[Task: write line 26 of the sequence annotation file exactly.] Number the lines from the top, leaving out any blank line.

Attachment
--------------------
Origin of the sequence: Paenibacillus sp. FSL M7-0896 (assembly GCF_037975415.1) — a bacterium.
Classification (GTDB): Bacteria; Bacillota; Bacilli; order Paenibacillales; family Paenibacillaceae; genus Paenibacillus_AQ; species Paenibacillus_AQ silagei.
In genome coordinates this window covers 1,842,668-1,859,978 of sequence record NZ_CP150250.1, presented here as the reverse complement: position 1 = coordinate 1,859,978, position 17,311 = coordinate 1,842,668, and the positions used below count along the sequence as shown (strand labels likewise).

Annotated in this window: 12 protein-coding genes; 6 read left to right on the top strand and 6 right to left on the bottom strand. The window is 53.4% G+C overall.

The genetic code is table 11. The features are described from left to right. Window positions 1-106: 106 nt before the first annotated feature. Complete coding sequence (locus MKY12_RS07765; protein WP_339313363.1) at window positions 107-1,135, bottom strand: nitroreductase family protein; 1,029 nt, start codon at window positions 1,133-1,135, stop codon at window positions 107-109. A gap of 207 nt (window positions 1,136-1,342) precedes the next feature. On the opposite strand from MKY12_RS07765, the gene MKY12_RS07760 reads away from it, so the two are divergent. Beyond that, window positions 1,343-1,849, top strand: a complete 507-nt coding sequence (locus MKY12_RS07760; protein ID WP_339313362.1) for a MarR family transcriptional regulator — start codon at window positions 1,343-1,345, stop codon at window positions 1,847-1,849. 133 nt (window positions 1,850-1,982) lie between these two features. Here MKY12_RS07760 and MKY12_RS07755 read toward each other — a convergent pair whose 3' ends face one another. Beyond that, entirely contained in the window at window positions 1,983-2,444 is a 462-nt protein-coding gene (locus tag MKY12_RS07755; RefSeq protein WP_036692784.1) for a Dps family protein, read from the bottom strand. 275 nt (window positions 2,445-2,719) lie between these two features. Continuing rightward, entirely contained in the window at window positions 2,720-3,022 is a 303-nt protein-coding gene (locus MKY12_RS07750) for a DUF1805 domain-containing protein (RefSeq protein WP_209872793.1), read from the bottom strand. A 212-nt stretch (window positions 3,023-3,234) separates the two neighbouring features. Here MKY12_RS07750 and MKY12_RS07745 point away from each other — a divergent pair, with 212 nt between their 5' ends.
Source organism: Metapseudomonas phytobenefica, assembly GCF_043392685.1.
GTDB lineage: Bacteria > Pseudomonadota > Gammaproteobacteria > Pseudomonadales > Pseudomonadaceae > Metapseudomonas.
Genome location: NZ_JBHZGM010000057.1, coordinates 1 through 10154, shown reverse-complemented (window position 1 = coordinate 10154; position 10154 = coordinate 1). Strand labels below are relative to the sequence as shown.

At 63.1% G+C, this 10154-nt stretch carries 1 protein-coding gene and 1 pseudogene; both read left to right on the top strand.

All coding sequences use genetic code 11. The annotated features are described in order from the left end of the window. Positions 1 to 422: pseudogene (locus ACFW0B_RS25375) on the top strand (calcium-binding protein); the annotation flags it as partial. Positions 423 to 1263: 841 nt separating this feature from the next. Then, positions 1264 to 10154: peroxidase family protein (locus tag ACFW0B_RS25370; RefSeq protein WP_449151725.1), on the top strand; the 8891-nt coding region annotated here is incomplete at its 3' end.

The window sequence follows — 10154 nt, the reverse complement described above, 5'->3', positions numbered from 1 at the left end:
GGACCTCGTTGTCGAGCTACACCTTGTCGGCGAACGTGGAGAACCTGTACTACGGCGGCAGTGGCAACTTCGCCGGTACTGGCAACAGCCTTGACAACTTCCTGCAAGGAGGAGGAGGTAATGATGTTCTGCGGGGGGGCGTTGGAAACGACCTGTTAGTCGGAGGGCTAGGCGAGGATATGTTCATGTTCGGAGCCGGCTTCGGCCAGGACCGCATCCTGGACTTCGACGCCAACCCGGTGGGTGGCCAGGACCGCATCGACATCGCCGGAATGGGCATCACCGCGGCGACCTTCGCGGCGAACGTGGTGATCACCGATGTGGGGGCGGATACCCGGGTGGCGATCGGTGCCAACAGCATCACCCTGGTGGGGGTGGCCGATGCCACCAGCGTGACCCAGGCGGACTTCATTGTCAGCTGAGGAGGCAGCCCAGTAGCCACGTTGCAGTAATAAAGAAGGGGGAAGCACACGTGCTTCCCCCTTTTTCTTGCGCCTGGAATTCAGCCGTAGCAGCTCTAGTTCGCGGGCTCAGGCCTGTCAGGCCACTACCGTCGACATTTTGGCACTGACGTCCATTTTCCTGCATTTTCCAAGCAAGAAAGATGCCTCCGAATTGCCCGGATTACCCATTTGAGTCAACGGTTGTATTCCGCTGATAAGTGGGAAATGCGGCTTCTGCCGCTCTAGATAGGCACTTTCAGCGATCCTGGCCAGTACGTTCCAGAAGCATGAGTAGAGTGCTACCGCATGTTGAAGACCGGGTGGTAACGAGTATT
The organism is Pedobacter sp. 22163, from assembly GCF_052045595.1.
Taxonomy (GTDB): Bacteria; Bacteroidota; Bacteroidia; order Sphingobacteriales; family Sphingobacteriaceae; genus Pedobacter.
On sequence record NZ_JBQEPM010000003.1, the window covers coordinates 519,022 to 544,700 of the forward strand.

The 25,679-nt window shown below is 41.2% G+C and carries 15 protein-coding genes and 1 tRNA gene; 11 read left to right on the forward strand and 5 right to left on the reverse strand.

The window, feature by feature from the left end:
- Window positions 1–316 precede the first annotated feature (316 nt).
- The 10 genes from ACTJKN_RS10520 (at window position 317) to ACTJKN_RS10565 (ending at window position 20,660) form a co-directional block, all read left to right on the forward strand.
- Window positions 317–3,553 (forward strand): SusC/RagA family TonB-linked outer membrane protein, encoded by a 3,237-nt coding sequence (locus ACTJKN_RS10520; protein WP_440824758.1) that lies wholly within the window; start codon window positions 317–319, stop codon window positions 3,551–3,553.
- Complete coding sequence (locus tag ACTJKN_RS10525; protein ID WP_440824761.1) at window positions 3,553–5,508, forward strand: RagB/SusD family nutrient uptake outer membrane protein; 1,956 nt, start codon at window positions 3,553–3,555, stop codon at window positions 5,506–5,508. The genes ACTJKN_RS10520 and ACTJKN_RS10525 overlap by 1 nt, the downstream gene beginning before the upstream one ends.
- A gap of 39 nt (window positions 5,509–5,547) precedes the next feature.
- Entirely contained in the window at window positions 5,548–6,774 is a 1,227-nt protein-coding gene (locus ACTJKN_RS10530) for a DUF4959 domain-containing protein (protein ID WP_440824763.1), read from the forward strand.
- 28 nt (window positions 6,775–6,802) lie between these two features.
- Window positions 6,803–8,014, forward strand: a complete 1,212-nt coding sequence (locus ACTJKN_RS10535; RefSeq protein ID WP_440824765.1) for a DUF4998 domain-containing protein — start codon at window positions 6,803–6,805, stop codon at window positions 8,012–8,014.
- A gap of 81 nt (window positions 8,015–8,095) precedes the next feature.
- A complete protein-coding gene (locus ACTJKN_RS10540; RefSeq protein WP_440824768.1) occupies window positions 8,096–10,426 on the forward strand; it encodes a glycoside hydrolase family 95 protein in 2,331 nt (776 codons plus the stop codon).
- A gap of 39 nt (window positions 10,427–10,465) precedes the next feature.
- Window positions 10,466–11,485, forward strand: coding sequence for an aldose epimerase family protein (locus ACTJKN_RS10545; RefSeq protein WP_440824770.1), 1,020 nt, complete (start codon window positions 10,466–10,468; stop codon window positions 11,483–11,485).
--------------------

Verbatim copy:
- A gap of 81 nt (window positions 8,015–8,095) precedes the next feature.